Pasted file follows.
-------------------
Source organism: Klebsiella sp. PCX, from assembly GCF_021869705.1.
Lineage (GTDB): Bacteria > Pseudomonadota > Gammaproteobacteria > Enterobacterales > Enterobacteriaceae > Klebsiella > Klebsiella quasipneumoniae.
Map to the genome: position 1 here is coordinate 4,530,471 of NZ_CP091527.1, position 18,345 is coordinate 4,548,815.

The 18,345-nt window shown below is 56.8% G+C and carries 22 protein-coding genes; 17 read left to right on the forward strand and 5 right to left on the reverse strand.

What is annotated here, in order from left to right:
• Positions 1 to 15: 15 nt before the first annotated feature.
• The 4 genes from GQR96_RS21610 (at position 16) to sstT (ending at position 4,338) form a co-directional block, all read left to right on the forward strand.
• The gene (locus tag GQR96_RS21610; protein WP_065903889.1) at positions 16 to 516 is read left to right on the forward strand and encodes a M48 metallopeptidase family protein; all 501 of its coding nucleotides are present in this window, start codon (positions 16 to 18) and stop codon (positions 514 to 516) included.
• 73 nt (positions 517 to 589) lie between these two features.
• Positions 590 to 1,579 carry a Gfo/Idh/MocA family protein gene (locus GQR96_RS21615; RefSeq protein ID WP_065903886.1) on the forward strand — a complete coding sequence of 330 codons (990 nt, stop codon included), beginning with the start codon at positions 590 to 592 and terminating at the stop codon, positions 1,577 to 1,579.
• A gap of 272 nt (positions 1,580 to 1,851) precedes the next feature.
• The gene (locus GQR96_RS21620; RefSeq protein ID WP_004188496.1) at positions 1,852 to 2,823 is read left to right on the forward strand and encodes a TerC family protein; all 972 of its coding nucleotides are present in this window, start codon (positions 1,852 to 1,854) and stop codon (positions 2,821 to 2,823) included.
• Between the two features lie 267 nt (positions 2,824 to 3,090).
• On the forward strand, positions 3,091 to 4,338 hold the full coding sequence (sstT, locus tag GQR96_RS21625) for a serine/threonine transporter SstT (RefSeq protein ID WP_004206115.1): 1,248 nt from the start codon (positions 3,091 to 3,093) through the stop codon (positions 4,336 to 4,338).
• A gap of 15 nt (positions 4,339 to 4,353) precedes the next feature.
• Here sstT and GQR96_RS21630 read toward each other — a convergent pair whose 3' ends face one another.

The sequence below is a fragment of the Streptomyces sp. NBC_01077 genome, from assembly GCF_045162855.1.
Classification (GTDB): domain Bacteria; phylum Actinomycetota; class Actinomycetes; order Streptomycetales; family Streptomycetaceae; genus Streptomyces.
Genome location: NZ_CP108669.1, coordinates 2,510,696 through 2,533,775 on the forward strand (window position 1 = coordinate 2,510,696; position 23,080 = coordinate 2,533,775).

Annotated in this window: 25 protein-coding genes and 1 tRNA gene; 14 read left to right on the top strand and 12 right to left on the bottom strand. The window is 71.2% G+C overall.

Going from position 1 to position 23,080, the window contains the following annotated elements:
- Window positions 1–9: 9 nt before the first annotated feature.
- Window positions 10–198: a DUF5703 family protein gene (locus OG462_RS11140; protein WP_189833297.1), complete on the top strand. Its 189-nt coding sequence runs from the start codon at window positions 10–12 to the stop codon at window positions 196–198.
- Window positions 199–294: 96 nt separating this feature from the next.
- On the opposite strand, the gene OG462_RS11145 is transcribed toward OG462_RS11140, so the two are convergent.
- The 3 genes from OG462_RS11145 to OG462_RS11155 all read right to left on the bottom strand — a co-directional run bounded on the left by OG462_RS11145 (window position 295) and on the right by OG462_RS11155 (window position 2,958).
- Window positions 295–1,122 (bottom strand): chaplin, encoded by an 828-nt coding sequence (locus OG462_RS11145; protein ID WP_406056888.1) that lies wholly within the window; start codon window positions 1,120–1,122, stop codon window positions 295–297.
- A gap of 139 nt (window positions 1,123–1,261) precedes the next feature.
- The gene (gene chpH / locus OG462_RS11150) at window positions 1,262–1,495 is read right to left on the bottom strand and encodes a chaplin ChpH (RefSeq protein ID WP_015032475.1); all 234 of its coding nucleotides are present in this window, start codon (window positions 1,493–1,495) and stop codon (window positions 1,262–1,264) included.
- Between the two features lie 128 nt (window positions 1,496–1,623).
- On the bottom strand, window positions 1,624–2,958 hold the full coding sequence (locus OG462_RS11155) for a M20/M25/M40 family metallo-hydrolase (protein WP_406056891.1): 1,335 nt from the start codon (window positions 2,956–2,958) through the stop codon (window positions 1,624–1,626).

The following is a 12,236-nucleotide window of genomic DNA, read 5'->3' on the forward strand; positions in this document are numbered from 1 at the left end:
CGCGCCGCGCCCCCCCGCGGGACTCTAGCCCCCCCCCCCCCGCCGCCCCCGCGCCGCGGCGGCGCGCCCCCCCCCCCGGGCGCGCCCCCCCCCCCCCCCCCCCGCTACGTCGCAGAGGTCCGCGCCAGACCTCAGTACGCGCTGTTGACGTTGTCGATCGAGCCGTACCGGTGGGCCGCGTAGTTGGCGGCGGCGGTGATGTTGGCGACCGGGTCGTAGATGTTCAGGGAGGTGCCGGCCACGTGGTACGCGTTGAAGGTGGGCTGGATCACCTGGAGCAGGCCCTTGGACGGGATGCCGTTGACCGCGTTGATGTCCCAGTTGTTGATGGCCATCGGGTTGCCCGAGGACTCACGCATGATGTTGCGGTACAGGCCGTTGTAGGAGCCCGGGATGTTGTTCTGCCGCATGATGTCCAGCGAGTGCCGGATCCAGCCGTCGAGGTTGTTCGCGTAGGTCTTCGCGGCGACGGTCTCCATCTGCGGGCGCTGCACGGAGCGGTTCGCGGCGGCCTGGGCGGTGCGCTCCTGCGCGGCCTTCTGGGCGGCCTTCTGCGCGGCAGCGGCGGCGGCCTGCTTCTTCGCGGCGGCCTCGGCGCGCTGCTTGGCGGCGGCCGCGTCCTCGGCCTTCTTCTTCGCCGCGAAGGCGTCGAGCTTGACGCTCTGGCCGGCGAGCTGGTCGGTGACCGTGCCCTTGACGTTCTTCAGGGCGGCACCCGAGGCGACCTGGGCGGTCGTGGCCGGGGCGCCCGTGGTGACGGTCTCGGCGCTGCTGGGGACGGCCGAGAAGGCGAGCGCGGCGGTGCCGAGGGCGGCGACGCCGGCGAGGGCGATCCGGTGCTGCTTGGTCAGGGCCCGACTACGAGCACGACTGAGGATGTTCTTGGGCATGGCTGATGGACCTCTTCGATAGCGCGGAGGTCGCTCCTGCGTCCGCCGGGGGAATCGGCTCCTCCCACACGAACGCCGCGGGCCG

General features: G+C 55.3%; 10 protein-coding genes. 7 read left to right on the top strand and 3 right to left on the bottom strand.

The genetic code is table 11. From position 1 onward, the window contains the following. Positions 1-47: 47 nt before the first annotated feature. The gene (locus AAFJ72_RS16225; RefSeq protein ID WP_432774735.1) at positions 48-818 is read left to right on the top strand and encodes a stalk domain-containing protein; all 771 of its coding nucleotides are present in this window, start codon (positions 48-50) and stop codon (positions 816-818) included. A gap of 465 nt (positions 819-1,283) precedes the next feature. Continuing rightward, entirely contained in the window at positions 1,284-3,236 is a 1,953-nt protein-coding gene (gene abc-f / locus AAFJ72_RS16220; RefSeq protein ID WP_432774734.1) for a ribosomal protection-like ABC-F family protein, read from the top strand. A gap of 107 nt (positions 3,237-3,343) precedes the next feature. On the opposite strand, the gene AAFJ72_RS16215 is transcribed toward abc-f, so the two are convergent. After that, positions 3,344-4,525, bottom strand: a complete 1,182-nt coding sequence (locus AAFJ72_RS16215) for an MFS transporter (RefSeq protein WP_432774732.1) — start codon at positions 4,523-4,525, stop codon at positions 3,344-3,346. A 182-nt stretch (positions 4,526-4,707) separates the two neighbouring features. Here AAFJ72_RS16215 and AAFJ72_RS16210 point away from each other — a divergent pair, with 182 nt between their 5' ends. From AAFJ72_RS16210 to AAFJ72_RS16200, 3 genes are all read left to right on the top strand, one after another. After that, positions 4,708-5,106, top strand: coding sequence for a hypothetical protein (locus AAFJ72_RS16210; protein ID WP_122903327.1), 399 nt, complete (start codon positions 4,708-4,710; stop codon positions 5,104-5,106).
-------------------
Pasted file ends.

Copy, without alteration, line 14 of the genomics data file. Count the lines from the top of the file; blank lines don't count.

• On the forward strand, positions 3,091 to 4,338 hold the full coding sequence (sstT, locus tag GQR96_RS21625) for a serine/threonine transporter SstT (RefSeq protein ID WP_004206115.1): 1,248 nt from the start codon (positions 3,091 to 3,093) through the stop codon (positions 4,336 to 4,338).